In partnership with San Diego Military Advisory Council, EDC and other San Diego partners joined the CAL UAS portal. The proposed testing site would start at the U.S./Mexico border and run from Bridgeport to the North and to the Arizona/Nevada border to the East. The regulations do not allow testing within a 30-mile radius of installations including Lindbergh Field and McClellan-Palomar Airport, meaning most of San Diego’s metro airspace will not be included in testing ranges.
 
San Diego is at a significant advantage. Not only do we have one of the most diverse testing sites in the U.S., but we also have a strong private sector that would help support a testing site. Companies such as 3Drobotics, Northrop Grumman, General Atomics and 5d robotics provide a well-qualified talent pool to help the sector thrive. 
 
Maybe 10 years from now, if we ask people about a technology that has profoundly impacted society, unmanned systems will float to the top of the list. Our hope is that when it does, San Diego is thought of as a leader in this field.
 

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September 17, 2013

With more than 2,800 manufacturers spread out across San Diego County, the region is home to a diverse and growing manufacturing base which supports more than 91,000 jobs.  Yet there is a growing perception that manufacturing is on its way out, as jobs supposedly head overseas to remain cost competitive.  Every day, companies are finding ways to innovate and refine the manufacturing process and retain and bring back manufacturing jobs and it’s happening right here in our backyard.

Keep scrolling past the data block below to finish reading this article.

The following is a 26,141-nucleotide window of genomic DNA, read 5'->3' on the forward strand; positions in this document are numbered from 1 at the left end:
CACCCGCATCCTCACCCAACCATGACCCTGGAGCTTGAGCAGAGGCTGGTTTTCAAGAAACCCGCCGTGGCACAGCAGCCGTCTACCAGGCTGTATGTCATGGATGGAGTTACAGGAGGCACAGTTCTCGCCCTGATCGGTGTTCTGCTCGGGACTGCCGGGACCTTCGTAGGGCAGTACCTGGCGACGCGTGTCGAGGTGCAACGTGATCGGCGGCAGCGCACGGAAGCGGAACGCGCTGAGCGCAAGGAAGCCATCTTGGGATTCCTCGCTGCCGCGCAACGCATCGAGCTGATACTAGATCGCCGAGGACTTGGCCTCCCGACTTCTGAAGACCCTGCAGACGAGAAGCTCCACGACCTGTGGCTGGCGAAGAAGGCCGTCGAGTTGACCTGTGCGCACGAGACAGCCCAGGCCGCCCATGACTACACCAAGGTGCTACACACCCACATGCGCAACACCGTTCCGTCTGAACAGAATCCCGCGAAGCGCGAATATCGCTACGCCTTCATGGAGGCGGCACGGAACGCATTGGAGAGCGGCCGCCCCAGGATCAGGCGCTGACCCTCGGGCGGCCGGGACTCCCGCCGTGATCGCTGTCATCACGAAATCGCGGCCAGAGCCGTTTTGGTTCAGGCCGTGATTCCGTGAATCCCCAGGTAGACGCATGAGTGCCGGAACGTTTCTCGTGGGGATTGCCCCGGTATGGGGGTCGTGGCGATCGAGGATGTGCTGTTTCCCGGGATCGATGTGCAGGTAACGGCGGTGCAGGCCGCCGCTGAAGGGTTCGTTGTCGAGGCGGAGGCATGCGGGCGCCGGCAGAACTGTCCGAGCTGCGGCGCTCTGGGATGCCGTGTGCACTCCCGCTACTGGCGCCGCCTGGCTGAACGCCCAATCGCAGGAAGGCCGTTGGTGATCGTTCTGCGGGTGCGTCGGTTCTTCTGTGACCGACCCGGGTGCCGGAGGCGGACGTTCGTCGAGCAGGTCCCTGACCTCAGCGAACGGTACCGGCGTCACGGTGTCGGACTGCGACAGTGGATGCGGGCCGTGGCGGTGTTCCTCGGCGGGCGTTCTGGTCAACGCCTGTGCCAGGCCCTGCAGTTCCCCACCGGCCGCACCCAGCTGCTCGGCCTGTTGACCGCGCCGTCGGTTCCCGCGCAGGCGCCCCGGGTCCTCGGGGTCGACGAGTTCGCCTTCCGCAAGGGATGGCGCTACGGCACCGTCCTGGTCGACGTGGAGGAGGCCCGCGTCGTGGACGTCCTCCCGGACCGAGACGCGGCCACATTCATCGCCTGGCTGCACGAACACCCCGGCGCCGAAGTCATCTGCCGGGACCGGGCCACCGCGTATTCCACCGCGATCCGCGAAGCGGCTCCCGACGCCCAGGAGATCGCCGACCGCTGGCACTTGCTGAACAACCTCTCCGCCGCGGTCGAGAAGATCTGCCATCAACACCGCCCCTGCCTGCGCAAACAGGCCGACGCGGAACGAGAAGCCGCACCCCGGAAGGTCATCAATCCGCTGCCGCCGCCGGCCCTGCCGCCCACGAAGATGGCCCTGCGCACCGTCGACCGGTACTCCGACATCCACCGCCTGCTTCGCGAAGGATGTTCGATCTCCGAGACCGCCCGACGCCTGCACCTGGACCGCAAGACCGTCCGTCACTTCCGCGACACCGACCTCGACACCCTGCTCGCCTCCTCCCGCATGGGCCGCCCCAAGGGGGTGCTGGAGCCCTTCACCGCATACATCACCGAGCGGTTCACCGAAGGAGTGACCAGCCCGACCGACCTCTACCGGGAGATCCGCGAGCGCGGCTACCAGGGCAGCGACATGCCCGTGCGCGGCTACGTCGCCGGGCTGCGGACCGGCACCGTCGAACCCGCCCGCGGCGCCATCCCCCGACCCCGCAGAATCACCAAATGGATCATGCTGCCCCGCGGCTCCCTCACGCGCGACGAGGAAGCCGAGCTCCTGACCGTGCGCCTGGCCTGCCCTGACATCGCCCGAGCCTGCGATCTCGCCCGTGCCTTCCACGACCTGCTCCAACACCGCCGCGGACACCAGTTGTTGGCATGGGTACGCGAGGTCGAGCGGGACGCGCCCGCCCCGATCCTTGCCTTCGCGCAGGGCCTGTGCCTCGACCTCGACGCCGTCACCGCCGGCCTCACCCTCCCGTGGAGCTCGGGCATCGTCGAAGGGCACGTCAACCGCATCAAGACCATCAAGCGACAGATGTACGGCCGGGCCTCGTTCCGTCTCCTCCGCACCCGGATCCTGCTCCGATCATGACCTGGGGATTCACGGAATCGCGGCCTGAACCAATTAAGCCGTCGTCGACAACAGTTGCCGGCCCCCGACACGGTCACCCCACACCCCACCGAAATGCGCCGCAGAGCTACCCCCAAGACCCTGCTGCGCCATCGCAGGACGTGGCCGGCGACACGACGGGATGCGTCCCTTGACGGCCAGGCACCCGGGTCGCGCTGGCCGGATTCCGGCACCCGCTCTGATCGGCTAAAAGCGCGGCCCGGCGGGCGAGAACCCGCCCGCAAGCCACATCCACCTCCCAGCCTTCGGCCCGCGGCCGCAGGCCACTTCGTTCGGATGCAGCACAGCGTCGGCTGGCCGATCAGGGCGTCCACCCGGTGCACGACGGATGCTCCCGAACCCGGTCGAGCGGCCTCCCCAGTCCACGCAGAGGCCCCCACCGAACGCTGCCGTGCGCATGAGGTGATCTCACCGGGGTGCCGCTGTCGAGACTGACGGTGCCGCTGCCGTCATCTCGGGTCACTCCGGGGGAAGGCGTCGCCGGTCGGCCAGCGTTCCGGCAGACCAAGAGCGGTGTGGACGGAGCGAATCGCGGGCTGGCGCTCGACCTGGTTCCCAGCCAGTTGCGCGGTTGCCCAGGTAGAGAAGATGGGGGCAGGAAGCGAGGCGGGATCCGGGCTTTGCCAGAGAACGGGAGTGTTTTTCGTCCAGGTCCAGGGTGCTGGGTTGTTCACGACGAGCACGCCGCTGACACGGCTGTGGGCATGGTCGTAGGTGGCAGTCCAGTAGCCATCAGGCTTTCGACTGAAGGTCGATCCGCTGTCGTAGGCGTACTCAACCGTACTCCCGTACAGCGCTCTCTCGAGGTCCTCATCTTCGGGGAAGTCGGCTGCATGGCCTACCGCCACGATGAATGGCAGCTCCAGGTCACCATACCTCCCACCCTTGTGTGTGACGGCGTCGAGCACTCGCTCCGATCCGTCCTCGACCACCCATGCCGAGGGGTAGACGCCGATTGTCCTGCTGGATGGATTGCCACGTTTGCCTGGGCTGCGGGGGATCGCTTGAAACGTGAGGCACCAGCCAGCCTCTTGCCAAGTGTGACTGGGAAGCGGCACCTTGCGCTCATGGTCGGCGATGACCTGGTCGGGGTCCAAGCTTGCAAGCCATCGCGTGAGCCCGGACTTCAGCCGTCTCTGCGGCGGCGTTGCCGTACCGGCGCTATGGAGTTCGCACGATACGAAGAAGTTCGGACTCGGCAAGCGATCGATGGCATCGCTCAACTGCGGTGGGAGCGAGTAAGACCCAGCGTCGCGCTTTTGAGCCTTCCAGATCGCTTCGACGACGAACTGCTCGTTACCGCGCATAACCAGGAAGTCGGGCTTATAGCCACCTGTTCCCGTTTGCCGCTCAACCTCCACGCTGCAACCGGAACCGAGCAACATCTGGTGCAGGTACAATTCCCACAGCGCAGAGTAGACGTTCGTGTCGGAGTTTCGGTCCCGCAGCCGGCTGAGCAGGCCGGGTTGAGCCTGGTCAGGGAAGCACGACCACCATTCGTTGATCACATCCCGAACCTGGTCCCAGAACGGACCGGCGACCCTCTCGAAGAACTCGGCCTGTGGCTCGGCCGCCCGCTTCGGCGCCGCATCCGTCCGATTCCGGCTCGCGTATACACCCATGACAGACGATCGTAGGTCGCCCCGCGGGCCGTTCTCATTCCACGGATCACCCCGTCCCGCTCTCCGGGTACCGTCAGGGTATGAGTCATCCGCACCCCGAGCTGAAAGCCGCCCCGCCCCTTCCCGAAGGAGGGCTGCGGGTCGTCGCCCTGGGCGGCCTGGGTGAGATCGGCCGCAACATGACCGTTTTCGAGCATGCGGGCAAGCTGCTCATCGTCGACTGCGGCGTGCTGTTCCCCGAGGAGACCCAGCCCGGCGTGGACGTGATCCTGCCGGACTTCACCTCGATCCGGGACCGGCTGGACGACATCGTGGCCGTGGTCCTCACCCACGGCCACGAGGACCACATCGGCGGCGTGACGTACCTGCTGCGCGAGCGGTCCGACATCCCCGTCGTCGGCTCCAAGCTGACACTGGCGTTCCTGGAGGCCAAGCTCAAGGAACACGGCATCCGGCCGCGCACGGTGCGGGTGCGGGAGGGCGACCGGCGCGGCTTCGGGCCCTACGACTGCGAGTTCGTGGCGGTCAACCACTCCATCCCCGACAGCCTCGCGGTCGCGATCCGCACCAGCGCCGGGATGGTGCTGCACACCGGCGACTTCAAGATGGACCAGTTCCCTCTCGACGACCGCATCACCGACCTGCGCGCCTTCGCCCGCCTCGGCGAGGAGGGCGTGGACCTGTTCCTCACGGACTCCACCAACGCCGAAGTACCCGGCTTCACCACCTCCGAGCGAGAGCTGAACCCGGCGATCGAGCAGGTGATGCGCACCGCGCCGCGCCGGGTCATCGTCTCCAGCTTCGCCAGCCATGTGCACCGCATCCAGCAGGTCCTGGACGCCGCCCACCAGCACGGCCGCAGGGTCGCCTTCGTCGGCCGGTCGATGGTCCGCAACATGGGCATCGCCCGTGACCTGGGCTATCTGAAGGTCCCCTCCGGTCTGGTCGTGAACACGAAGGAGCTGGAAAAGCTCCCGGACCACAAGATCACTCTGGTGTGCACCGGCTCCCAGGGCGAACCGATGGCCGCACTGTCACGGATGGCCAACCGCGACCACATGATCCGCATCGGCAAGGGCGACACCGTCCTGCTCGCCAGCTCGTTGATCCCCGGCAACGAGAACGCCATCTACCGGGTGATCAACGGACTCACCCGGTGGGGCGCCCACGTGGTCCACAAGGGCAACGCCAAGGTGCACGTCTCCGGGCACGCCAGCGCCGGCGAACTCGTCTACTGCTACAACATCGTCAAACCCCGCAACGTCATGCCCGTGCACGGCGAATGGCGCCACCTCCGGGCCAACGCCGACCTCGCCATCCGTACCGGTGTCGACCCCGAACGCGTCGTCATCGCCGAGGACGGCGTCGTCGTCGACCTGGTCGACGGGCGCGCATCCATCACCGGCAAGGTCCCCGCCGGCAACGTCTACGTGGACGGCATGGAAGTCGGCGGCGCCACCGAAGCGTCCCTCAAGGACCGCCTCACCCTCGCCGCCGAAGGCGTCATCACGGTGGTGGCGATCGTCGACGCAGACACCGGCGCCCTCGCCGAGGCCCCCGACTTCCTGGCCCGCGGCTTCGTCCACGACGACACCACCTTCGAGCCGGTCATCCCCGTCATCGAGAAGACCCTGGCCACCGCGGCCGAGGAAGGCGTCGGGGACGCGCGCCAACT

On Oct. 4, many of these San Diego companies will open their doors to the public as part MFG Day, a national program that addresses common misperceptions about the manufacturing industry.  Participants include:

·         D&K Engineering – As the exclusive manufacturer of innovative e-recycler EcoATM, this Rancho Bernardo company also works in the medical device and 3d printing space. Register

·         Quality Control Manufacturing Inc. –  What started as a one man operation in a garage in 1978, has grown into a 95 person team for this Santee precision parts manufacturer Register

·         Taylor Guitars – Located in El Cajon, the Taylor Guitars’ factory tour takes guests through the steps of guitar construction. From wood selection to final assembly, guests will experience each process as a guitar evolves from raw wood into a finished instrument. Register

The tours will be preceded by a breakfast panel and discussion with representative from the touring companies at San Diego City College.

So why should San Diego County care about manufacturing? Here are a few reasons:

·         According to the Manufacturing Institute, every job created in the manufacturing sector supports 2.5 additional jobs

·         Manufacturing crosses all sectors – Military, tourism, and innovation- of San Diego’s traded economies; For example, the San Diego Military Advisory Council reports that the manufacturing industry is the largest business sector that provides goods and services to the military throughout San Diego County

·         The industry is more relevant than ever: According to the U.S. Census Bureau Quarterly Workforce Indicators, California's manufacturers created 51,571 new jobs in the third quarter of 2011

·         The Mega-region creates an economically competitive landscape for manufacturers—Just ask companies including 3Drobotics, Taylor Guitars, and Aqua lung